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cirrus clouds

cirrus clouds in Culture
cirrus clouds [(sir-uhs)]

Lacy or wispy clouds that form at high altitudes, generally before a change in the weather.

The American Heritage® New Dictionary of Cultural Literacy, Third Edition
Copyright © 2005 by Houghton Mifflin Company.
Published by Houghton Mifflin Company. All rights reserved.
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Examples from the Web for cirrus clouds
Historical Examples
  • cirrus clouds, or others, dissolve, or cirrus have tails down.

    Reading the Weather

    Thomas Morris Longstreth
  • Bars of cirrus clouds covered the whole sky—the presage of a coming storm.

    The Home of the Blizzard Douglas Mawson
  • At other times the margins themselves are fringed with filaments similar to cirrus clouds.

    Meteorology Charles Fitzhugh Talman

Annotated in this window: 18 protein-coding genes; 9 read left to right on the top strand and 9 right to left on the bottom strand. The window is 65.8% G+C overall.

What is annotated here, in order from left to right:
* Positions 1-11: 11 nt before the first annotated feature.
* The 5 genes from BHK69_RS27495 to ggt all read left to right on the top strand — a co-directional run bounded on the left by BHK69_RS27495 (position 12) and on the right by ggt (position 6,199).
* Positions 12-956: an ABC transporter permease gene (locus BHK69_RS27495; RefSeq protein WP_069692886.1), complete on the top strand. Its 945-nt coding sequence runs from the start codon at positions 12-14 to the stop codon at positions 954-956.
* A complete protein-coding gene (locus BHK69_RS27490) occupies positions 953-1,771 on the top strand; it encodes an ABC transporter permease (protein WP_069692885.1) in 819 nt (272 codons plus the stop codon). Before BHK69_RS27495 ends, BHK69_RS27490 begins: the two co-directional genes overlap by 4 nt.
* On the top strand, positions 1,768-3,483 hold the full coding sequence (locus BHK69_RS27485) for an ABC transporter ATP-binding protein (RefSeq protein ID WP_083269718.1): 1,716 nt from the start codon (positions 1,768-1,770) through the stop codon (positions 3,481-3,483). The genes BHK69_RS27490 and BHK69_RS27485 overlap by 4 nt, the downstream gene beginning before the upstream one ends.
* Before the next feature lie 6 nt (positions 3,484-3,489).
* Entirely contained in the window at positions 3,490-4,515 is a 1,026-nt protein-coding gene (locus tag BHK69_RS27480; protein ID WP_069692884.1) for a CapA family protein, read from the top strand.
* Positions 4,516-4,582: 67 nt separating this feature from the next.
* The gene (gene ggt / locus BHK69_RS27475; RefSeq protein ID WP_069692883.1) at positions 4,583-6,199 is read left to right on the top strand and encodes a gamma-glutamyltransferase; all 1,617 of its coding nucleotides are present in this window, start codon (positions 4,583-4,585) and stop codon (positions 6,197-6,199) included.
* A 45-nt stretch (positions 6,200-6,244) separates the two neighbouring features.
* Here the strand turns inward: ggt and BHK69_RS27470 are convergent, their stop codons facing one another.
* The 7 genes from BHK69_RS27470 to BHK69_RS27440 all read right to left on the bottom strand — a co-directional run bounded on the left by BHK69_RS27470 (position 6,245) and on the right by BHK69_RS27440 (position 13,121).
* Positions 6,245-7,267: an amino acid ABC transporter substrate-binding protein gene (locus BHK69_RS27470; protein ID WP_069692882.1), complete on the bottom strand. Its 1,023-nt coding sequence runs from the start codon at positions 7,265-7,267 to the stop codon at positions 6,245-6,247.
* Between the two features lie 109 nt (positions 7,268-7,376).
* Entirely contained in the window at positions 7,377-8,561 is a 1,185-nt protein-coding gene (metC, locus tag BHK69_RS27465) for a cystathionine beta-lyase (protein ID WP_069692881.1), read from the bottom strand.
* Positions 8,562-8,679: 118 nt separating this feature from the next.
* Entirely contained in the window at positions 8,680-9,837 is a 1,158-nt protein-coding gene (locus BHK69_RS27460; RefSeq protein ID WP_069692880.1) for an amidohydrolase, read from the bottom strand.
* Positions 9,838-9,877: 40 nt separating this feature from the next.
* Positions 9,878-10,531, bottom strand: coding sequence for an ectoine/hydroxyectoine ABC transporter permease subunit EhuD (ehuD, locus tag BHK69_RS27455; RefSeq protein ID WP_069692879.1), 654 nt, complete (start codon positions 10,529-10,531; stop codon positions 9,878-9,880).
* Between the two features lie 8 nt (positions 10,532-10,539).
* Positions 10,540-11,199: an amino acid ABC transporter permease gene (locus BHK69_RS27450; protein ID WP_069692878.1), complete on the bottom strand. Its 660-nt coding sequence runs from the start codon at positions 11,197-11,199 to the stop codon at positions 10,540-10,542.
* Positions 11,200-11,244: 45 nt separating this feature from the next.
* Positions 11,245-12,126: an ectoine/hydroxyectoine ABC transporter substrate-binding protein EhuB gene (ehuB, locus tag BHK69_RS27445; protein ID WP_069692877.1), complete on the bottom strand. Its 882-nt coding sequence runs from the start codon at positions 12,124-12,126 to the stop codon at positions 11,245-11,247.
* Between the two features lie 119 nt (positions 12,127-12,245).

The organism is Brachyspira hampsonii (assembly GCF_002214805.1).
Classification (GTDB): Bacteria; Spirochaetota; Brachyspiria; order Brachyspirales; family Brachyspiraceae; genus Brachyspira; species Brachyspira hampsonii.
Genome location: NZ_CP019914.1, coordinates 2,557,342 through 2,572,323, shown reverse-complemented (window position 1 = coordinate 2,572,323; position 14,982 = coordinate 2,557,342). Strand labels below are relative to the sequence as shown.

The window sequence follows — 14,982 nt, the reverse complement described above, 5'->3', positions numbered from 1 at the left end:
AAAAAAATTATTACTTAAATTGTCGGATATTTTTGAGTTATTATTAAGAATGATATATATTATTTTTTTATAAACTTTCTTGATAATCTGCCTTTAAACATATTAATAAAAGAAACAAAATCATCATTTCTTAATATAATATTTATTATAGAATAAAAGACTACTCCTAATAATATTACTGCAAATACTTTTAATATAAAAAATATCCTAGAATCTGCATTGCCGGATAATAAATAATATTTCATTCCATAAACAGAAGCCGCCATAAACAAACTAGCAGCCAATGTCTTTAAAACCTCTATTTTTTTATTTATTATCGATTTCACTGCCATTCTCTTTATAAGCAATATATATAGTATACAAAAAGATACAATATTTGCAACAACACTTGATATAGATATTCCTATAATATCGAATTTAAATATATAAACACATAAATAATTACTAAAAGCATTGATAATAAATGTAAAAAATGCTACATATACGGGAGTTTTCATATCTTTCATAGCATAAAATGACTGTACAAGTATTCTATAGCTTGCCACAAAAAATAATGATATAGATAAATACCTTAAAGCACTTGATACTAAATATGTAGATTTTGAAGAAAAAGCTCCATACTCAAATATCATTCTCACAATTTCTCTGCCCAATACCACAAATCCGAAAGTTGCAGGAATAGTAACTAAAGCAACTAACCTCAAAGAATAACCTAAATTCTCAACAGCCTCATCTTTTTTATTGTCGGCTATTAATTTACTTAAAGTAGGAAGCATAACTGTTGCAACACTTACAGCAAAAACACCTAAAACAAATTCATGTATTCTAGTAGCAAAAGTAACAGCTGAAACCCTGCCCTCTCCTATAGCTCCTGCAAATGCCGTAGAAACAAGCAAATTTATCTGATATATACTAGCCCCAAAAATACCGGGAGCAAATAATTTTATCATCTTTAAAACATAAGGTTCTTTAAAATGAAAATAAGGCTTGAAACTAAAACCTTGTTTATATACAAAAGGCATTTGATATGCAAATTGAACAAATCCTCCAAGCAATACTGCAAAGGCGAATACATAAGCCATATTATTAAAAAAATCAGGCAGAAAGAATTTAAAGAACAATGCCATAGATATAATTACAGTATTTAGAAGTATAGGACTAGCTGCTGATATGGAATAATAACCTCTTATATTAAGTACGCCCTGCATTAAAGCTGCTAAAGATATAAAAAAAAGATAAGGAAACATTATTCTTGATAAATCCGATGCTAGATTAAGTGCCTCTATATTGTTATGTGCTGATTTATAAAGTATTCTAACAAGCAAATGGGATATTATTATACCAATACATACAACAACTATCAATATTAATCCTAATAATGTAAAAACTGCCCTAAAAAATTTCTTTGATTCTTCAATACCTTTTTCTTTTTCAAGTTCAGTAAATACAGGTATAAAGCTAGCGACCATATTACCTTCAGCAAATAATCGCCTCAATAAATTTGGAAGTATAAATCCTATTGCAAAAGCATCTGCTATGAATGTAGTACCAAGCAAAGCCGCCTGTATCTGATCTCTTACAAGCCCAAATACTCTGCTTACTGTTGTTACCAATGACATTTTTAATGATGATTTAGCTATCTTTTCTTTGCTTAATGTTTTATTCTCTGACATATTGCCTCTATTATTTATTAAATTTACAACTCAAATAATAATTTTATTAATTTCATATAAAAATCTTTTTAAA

• Before the larger storms these cirrus clouds are sent up as storm signals twenty-four and even forty-eight hours in advance.

    Reading the Weather

    Thomas Morris Longstreth
  • The heaviest electrical disturbances have cirrus clouds a few hours in advance of them very much as their winter relatives.

    Reading the Weather

    Thomas Morris Longstreth
  • He looked up and saw the blue sky above fretted with cirrus clouds.

    When the Sleeper Wakes Herbert George Wells
  • He would watch the cirrus clouds sailing grandly ten miles above him on some stream that never approached nearer.

  • cirrus clouds, for instance, exhibit many forms, and these so diverse that they must be due to very different causes.

  • The moon soon after rising, passed behind a long dense body of cirrus clouds, that floated over the eastern horizon.

  • The cirrus clouds are the smoke of his pipe, and he always holds his pipe in his hand.

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